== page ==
Finnish-Canadian collection donated to Clara Thomas Archives

partial cover of the book Defiant Sisters

York University women’s studies Professor Varpu Lindström is known as a “memory keeper” in Finnish-Canadian communities. What’s extraordinary about the memories that Lindström keeps is that they aren’t just hers – they are reminiscences of many Finns who immigrated to Canada in the 1880s to early 1900s as a result of economic depression and war in Finland.

Lindström has donated her retrospective collection of professional and scholarly research to York University Libraries’ (YUL) Clara Thomas Archives & Special Collections with the intent of preserving these historical Varpu Lindströmdocuments for future generations.

Varpu Lindström

Born in Helsinki, Finland in 1948, Lindström immigrated to Canada in 1963. She pursued a distinguished career as a professor and scholar at York University, specializing in North American social history, immigration and women’s studies. Lindström is recognized both nationally and internationally as an expert in Canadian immigration history, particularly that of Finnish-Canadians. Her research has manifested itself into several publications such as Defiant Sisters: A Social History of Finnish Immigrant Women in Canada, 1890-1930 and From Heroes to Enemies: Finns in Canada, 1937-1947. Lindström was also a researcher and historical consultant for the National Film Board’s critically acclaimed 2004 documentary, Letters from Karelia.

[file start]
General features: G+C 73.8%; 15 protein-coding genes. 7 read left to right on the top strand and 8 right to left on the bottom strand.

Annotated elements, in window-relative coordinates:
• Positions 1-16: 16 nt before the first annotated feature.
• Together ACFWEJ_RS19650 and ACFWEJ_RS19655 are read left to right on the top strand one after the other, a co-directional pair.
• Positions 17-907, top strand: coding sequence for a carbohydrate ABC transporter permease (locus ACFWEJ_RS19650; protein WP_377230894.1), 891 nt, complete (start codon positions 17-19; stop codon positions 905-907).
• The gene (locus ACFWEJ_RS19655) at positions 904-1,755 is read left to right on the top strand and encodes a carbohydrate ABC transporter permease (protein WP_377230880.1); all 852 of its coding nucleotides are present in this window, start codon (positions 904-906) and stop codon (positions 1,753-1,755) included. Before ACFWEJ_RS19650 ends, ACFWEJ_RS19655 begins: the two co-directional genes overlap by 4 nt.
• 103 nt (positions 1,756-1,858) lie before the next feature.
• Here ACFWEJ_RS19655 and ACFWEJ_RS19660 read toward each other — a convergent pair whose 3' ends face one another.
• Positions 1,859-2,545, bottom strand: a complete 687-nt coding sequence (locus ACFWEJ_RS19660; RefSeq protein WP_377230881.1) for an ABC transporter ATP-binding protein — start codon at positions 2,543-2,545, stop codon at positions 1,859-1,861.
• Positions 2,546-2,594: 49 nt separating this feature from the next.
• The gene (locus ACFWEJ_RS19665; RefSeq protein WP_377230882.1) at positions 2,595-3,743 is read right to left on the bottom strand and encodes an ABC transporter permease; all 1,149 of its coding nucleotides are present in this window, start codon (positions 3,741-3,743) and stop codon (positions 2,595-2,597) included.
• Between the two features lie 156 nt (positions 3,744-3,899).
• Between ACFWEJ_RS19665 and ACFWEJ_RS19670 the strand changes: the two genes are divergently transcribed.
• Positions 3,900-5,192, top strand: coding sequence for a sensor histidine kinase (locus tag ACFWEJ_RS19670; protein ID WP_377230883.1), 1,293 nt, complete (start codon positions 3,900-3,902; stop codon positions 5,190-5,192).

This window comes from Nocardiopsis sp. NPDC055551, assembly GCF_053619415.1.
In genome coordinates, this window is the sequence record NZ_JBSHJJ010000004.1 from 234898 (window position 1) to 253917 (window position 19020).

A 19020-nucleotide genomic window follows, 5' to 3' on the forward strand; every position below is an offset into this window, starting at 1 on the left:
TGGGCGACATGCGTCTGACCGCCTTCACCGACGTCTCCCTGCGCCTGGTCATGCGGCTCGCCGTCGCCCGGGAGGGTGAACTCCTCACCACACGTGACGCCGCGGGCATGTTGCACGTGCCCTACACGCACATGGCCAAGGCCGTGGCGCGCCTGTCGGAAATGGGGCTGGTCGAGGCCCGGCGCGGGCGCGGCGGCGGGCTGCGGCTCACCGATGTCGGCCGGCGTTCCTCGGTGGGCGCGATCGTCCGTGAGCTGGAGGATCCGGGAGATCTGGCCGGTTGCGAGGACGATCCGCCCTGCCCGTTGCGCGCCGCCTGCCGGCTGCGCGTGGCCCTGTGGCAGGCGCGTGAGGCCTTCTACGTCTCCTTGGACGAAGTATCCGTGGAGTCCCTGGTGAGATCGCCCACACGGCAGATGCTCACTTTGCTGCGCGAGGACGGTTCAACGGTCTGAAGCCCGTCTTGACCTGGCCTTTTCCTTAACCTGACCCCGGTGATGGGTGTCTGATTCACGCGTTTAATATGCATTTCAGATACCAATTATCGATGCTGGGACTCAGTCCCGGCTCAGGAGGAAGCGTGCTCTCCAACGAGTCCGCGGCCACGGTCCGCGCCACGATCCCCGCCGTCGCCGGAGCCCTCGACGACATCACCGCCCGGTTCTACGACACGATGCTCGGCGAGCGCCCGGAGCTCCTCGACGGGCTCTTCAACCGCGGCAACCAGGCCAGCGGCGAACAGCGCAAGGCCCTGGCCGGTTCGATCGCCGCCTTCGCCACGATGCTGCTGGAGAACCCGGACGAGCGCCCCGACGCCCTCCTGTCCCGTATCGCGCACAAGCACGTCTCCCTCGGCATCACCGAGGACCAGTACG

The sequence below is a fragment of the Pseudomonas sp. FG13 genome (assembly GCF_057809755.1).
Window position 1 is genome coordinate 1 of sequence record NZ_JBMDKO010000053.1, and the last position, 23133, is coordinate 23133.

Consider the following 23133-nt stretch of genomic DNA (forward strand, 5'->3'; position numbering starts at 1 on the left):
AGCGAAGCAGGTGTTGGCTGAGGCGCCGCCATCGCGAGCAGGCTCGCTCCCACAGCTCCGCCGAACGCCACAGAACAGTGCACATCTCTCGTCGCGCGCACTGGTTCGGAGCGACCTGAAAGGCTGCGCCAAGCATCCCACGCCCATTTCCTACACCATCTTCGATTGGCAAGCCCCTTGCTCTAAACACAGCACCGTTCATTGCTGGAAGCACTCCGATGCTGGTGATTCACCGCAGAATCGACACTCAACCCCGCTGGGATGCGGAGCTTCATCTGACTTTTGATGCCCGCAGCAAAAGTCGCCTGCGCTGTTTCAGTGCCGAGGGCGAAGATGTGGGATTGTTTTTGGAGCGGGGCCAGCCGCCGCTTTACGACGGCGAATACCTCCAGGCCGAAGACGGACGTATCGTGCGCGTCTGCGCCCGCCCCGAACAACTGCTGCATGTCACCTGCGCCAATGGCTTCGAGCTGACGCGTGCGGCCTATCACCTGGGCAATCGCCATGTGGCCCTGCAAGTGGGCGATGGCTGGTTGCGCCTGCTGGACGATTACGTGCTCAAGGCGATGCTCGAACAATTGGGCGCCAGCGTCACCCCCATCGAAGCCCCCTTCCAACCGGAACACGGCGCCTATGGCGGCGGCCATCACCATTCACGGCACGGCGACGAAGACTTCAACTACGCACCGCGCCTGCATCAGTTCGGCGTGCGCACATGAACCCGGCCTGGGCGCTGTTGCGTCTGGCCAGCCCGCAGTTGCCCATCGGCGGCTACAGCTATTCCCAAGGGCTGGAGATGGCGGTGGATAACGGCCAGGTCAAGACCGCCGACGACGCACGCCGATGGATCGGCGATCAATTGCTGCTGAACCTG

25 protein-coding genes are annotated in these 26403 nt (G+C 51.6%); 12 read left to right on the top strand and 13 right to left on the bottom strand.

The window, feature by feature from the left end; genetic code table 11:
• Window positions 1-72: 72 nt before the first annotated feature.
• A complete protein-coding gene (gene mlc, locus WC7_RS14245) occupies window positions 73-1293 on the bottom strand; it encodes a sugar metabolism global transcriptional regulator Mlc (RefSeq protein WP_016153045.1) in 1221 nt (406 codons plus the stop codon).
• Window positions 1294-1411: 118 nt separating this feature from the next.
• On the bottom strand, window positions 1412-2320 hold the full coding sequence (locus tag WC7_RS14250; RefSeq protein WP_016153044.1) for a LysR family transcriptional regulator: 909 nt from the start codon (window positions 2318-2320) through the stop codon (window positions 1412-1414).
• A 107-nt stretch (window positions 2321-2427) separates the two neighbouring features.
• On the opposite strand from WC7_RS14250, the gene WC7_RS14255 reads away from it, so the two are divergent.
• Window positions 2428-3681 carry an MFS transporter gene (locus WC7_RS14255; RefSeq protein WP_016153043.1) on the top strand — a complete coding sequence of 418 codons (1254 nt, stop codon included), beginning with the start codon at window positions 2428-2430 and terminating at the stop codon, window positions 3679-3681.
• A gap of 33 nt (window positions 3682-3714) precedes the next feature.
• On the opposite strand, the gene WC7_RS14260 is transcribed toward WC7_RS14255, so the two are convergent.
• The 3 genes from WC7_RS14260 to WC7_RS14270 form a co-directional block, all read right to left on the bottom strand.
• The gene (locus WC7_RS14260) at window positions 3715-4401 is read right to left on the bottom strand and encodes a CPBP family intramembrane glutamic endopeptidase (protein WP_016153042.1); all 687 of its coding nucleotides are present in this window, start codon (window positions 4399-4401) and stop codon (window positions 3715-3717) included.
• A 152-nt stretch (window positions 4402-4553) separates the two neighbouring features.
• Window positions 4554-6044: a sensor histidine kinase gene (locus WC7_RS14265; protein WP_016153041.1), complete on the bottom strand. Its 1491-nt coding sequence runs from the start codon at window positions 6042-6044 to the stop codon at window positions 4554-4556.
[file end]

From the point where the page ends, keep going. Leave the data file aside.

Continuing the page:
cover of the book Defiant SistersSeveral decades of Finnish-Canadian research has resulted in Lindström creating, acquiring and now donating to the Clara Thomas Archives & Special Collections some 7.2 metres of textual records. These records include diaries, family correspondences, financial ledgers, war-relief funding and other organizational records. The collection also contains sound recordings of oral histories, folk music, documentary films, and more than 1,000 books, almanacs and plays published by Finnish authors in North America.

“I think it would be great to have Professor Lindström’s collection integrated into undergraduate coursework and research here at York University,” says digital projects and outreach archivist for Clara Thomas Archives & Special Collections, Anna St. Onge.  “Documents from Lindström’s collection give researchers a sense of the immediacy of history and could certainly add realism to Canadian history coursework that focuses on North American immigration and settlement.”

In addition to primary source material, Lindström acquired photocopies of rare documents such as two volumes of a Soviet register of Finnish war crimes, a list of persons found in the mass grave at Karhumaki, and Soviet lists of North American Finns who journeyed to Karelia to help build a socialist utopia.